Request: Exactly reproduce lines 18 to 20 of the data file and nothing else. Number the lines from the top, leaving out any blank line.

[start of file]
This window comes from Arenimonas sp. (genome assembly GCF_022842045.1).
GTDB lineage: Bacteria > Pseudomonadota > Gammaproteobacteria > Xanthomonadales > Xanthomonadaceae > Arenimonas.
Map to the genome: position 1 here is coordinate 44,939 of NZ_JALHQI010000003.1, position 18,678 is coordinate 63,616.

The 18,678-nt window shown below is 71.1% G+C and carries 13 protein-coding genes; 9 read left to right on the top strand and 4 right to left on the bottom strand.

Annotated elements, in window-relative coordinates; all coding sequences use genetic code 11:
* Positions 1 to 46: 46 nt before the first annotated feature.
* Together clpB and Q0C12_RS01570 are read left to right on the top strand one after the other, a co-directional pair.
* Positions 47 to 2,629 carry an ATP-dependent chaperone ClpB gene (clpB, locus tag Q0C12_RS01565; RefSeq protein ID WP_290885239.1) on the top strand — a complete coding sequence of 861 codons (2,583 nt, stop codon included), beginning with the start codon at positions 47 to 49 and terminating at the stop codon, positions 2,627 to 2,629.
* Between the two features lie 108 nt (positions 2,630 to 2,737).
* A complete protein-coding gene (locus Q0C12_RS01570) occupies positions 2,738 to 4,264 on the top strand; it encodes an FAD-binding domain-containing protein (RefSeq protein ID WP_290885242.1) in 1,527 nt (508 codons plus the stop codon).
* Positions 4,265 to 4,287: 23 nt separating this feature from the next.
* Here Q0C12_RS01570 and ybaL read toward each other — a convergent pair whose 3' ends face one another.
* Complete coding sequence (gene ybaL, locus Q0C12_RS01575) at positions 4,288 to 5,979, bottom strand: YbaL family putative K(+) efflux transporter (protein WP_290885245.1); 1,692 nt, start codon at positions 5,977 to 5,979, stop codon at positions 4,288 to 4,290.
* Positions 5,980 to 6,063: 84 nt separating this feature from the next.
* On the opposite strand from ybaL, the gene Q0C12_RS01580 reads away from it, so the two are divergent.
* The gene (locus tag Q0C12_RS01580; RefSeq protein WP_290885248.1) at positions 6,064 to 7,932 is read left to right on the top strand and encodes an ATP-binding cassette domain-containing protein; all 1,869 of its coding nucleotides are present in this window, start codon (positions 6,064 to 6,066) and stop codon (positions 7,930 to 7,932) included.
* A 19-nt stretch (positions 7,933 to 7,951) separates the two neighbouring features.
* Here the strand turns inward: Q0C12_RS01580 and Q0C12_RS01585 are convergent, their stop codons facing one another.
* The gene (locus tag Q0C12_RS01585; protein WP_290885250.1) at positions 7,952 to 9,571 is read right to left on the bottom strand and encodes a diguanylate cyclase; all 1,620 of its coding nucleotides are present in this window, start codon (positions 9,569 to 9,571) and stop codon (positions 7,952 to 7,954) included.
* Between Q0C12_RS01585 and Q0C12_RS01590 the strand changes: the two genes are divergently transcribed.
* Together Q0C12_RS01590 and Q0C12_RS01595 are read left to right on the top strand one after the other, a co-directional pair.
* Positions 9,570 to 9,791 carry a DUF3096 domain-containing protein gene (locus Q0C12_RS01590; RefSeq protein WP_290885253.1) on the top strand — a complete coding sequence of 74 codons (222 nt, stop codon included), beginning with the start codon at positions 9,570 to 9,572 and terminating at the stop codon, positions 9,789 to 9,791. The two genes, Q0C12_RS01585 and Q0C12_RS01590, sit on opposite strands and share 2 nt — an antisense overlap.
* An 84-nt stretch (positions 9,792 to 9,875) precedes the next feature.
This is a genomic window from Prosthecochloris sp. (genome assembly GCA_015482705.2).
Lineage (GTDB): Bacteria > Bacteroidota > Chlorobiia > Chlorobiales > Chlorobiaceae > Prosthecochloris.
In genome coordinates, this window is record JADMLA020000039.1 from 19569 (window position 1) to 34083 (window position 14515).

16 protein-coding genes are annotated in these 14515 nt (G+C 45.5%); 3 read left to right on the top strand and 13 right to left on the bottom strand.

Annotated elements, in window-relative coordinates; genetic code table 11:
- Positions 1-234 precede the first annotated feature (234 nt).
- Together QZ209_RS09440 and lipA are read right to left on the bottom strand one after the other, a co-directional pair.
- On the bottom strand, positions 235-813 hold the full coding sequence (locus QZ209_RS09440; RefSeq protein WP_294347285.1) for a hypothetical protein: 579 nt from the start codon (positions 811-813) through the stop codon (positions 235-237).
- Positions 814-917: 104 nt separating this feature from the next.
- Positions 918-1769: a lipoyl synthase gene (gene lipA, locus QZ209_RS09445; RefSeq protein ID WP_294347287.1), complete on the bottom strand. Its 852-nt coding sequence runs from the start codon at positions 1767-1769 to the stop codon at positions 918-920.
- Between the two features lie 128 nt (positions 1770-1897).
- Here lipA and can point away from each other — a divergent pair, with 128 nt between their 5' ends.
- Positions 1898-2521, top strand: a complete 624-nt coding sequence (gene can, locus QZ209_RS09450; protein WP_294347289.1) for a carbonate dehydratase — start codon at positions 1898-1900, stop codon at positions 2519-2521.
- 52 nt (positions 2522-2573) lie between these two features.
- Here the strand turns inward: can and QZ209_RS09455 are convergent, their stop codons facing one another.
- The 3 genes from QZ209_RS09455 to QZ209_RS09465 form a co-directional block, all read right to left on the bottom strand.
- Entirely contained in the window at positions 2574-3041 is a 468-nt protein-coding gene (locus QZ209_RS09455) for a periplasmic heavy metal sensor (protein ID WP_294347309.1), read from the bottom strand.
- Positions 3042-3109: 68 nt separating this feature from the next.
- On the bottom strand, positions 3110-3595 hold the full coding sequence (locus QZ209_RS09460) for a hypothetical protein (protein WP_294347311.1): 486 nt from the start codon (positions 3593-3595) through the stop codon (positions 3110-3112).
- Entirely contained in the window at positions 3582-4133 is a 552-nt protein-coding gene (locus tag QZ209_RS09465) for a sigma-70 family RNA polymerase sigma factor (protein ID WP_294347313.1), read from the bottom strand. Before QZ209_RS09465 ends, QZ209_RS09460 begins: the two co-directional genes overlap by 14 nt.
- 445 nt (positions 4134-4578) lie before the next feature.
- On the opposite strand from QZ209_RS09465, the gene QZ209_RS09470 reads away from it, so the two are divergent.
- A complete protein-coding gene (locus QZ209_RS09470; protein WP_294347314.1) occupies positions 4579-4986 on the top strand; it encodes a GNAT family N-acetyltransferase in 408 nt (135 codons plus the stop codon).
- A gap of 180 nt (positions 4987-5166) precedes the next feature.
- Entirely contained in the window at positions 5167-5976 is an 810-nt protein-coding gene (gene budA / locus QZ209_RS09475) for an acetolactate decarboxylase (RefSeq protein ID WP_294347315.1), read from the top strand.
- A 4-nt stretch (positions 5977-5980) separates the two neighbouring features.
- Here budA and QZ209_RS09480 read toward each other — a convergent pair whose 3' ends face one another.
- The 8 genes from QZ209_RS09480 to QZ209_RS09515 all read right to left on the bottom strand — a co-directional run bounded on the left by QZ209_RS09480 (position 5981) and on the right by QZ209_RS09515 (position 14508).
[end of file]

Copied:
* Here the strand turns inward: Q0C12_RS01580 and Q0C12_RS01585 are convergent, their stop codons facing one another.
* The gene (locus tag Q0C12_RS01585; protein WP_290885250.1) at positions 7,952 to 9,571 is read right to left on the bottom strand and encodes a diguanylate cyclase; all 1,620 of its coding nucleotides are present in this window, start codon (positions 9,569 to 9,571) and stop codon (positions 7,952 to 7,954) included.
* Between Q0C12_RS01585 and Q0C12_RS01590 the strand changes: the two genes are divergently transcribed.